After 9 years as clerk, Rodney Greene keeps passion for civic service
March 3, 2017
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Originally from Washington D.C. and having lived in Atlanta for several years, City Clerk Rodney Greene said he never felt more at home than when he came to Evanston just shy of 30 years ago.
The 66-year-old Greene said one of the things he loves most about Evanston is its diverse communities, especially where he lives in the 2000 block of Brown Avenue. Greene said he knows all his neighbors and feels like a “surrogate father” to the children who grew up on his block in west Evanston.
“I find that the people in Evanston are very friendly and open,” he said. “They’re willing to lay out their heart to you and not feel like you are going to label them.”
Greene worked at Emory University’s hospital in Atlanta as a research associate for four years before moving to Evanston. Although he originally came to the city to work as a research associate in cardiothoracic surgery at the Feinberg School of Medicine, Greene said he quickly realized he was meant to play a larger role in the community.
In 2008, Greene found an outlet for his passion for public service.
Former Evanston mayor Lorraine Morton, who said she’s known Greene for decades, appointed Greene as interim City Clerk after then-clerk Mary Morris stepped down in the middle of her term in 2008.
“Since then he’s had to run on his own,” she said, laughing. “I told him he needed to shape up that office and get it in the correct working order, and that’s what he did.”
Since being appointed, Greene has become a certified Master Municipal Clerk and belongs to the International Institute of Municipal Clerks, through which he mentors other clerks. Greene said he’s sought this training so he can improve the office.
“He’s gone to a lot of conferences to learn how to be a good city clerk, and I think those have helped him to understand the job,” current Mayor Elizabeth Tisdahl said.
Greene is very in touch with Evanston community members, Morton said.
“Working as a city clerk to me is all about the people themselves; what I can do for them, how I can serve. I have an open door policy where anybody can come in at anytime,” Greene said. “My job is more of an interpersonal relationship with those who come into my office.”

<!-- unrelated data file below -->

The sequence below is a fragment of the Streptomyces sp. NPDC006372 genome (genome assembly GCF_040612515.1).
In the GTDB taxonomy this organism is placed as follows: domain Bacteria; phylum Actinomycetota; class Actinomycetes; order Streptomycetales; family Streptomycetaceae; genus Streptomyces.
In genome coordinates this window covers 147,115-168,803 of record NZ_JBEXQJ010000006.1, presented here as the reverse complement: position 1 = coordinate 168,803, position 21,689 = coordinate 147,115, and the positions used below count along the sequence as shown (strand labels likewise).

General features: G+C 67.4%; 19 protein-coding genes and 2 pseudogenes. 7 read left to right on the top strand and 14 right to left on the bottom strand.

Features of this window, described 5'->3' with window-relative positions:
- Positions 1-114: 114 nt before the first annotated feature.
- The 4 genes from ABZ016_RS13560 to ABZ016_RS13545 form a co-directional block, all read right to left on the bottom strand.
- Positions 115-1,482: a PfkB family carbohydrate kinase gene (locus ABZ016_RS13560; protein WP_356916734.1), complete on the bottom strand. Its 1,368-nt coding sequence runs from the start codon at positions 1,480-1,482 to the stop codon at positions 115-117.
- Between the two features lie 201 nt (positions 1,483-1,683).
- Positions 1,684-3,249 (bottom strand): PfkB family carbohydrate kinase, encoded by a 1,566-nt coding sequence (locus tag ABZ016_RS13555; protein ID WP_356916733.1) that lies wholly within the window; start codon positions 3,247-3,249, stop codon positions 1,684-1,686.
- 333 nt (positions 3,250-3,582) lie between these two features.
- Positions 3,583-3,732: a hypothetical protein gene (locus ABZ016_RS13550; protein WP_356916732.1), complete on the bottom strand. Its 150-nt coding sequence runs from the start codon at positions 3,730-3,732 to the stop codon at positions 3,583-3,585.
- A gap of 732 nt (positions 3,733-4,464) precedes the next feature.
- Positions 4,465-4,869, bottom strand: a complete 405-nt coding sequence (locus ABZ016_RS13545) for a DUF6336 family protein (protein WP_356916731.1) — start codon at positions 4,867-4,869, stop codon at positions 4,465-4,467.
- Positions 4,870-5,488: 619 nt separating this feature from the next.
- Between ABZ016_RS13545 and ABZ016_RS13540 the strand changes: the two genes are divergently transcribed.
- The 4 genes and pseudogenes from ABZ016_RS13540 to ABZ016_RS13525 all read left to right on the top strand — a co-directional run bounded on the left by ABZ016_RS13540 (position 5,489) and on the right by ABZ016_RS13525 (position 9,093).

From his conversations with residents, Greene realized that some people might not be physically able to come into his office to fill out necessary forms to sell their properties, so he introduced online forms to make it easier for everyone.
Morton said she recalled one election day when Greene brought chairs for people who couldn’t stand while they waited in line to vote.
“I have to give Rodney credit,” Morton said. “He’s very sensitive to the needs of the community. I think that’s very commendable.”
When he isn’t working at the Civic Center, Greene enjoys photography, poetry, singing and acting.
Greene, who also said he is a preacher, is involved in many sectors of the community. He reads to students at local elementary schools and works with the Foster Senior Club of Evanston, local churches and the Kiwanis Club.
“He’s affable too, he’s not a grouchy guy, and he’s not pompous at all,” Morton said.
Greene, who is running for reelection this spring, said he has the training and education to do the job.
Devon Reid, Greene’s sole opponent in the April municipal election, said he would try to turn the clerk’s office into a more public role, fighting homelessness and enhancing voter participation. Greene emphasized that the city clerk does not make policy or create ordinances or solutions. Essentially, Greene said, clerks are nothing more than “educated secretaries and librarians.”
Greene said that he thinks promising Evanston residents new policies that cannot legally be instituted by a city clerk is a “disservice” to the community.
“I’m not a politician, and I don’t make promises I can’t keep,” he said.
Kristina Karisch contributed reporting.